In an ever-changing working world, it has never been as important to stay in touch and up to date with what's happening around us. Our bite-sized webinars are designed to focus on practical tips for in-house lawyers.
With the extended implementation date of 6 April 2021 for the planned changes to IR35 in the private sector fast approaching, our latest event focused on what in-house teams need to know about the key changes, what challenges our clients are facing and what they need to do to comply with the new rules.
The key takeaway points are set out below:
What is changing?
- IR35 is tax legislation designed to prevent “disguised employees” from avoiding tax by providing their services through an intermediary, often a personal service company
- Currently it is the intermediary’s responsibility to determine the individual’s tax status and, if an employee, to account for tax and NICs
- However, from 6 April 2021, this responsibility will shift for large and medium-sized private and third sector businesses, with the existing IR35 rules continuing to apply to small businesses
- Under the changed rules, the hiring business/end user will be responsible for determining the tax status of any individuals engaged through an intermediary
- Where the individual is deemed to be employed for tax purposes, HMRC will seek recovery of tax, NICs and apprenticeship levies (“PAYE deductions”) from the fee payer in the first instance that is, from the entity which pays the intermediary
- If the fee payer is not a UK business and/or it is controlled by the worker, then the deemed employer will make the relevant PAYE deductions
- When determining status, the hiring business/end user will need to consider not just the terms of the actual written contract in place with the intermediary but also the hypothetical contract, that is, what happens in practice
- IR35 works on an engagement by engagement basis so a status determination will need to be made in respect of each engagement, even if it is an intermediary that has been used previously and even if the engagement is only minimal, such as 1 day a week
- Key factors in determining the tax status of an individual include: personal service, the right of substitution, mutuality of obligation, supervision/direction/control and integration into the organisation
- Other factors to consider include the level of financial risk taken on by the individual and whether the individual supplies their own equipment
Anticipated challenges and risk areas
- HMRC has a tool – CEST - to assist hiring businesses/end users to determine the tax status of individuals. HMRC has updated CEST to make the language and presentation of the questions clearer in anticipation of the extension of the IR35 rules to the private sector. HMRC will stand by CEST outcomes if reasonable care has been taken in carrying out the determination but some CEST outcomes produce an inconclusive result!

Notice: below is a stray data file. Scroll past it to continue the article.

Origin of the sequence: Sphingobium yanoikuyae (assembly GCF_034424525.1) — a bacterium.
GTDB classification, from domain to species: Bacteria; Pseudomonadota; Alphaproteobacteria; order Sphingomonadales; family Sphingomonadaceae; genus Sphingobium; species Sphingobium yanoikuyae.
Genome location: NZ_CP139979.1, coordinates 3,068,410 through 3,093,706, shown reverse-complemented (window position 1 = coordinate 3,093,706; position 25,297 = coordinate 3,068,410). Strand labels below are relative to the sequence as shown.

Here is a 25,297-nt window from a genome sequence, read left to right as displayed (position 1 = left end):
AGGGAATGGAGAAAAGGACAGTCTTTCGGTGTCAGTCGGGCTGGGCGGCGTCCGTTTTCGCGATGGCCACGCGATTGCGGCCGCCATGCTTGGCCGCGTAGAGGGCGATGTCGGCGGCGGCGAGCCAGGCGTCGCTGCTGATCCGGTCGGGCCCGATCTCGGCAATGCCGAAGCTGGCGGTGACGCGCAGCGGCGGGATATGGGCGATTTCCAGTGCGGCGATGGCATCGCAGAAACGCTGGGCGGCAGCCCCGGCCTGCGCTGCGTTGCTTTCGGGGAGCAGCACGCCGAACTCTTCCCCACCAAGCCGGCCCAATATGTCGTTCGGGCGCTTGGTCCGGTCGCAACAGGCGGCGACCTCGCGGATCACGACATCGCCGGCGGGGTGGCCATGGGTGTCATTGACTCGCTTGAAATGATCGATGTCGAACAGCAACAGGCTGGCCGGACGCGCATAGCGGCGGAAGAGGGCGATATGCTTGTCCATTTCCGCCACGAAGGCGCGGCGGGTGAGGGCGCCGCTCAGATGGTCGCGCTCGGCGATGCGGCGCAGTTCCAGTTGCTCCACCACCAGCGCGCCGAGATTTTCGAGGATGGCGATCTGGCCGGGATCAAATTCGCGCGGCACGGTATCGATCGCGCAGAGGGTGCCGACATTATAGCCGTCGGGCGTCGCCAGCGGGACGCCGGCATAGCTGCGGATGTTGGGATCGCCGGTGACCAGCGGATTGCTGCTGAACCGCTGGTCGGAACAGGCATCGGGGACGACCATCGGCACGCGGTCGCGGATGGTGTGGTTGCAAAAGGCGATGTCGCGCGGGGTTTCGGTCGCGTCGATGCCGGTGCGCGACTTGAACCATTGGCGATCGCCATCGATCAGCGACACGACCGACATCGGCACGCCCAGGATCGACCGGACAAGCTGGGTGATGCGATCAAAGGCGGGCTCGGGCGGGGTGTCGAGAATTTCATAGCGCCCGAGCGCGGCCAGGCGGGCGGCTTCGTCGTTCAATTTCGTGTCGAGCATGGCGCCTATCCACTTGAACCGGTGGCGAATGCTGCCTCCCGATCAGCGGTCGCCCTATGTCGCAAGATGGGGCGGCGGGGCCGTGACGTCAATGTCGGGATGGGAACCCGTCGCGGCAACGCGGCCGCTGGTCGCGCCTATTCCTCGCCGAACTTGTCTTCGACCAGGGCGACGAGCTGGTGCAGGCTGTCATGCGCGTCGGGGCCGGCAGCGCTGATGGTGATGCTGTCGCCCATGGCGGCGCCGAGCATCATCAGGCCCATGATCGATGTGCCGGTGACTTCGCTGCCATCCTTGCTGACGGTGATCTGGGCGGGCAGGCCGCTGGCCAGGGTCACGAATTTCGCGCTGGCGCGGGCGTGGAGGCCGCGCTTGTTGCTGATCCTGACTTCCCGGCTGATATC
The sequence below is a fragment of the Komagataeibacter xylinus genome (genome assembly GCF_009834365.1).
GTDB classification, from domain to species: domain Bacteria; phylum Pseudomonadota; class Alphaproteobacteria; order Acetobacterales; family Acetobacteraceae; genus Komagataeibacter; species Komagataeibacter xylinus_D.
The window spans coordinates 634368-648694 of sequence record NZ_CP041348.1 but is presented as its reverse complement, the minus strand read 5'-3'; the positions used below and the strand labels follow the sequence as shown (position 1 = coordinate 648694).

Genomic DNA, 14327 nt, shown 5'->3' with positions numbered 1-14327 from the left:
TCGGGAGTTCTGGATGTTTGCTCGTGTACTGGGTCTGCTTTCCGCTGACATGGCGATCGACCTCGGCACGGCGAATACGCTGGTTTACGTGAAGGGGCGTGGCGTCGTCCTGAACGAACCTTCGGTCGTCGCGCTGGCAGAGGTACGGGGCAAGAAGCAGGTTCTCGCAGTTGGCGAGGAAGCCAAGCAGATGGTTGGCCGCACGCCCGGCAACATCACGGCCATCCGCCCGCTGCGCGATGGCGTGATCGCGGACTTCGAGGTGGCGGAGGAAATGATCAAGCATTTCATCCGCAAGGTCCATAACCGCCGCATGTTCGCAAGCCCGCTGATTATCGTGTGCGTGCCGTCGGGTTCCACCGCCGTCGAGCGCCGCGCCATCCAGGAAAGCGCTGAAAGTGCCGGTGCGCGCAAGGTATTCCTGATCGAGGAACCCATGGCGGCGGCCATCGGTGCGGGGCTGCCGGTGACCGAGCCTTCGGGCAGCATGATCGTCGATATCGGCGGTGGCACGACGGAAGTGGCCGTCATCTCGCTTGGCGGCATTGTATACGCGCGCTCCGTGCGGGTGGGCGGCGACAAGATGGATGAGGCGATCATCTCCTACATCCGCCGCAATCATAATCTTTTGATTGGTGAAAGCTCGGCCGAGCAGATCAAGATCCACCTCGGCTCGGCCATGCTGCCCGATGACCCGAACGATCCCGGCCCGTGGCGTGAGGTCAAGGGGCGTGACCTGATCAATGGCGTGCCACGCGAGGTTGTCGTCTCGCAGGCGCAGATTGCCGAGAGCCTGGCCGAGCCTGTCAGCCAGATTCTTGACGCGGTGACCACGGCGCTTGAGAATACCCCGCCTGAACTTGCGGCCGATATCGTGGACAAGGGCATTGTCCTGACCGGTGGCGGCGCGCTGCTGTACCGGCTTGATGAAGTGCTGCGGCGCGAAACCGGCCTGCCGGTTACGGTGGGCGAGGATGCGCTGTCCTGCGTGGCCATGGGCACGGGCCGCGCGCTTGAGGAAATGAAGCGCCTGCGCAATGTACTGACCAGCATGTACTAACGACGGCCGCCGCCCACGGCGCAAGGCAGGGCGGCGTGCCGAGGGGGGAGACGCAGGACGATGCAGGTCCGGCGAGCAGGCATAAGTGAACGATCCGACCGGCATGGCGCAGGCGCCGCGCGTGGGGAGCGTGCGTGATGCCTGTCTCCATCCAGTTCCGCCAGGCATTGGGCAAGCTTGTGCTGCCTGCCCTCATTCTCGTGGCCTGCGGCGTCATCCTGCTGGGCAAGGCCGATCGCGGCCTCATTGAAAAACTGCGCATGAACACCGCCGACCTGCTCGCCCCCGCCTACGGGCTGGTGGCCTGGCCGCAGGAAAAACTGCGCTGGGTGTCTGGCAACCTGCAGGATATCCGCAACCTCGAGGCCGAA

- Blanket decisions should not be made when making status determinations
- A hiring business/end user needs to inform the entity it contracts with (e.g. the agency or the intermediary) and the individual of the status determination it has reached
- Either the individual or the deemed employer can challenge a status determination if it is thought to be wrong or if the working arrangements have changed over time. The hiring business/end user client must respond within 45 days of the challenge
- Many individuals will not want to be deemed employees for tax purposes. Whilst the final decision rests with the hiring business/end user, a determination of employment may mean contractors leave or refuse to take on work
- If a hiring business/end user does not carry out the status determination, does not use reasonable care in carrying out the determination and/or does not pass on the status determination, the tax liability will rest with them. In addition, if the fee payer such as an agency does not pay the tax and NICs, liability can pass back up the labour supply chain and can end with the hiring business/end user
- Hiring businesses/end users will need to consider what additional tax indemnities they may need within agency contracts / consultancy agreements to cover the potential liability risk
- Individuals who are determined to be an employee for tax purposes may try to assert potential rights as workers or employees for employment purposes as well, although the two types of status are not always aligned
- Carry out an audit of your workforce to identify relevant individuals and their status
- Speak to those individuals who will be caught by IR35 to discuss approach
- Consider updating terms of engagement to ensure they include appropriate indemnities and individuals are self-employed or take them on as employees
- Consider communications / FAQs and train managers who appoint contractors
- Are your current systems enough or do they need to be updated?
- Consider cost implications and budget appropriately
- Begin to advertise roles inside or outside of IR35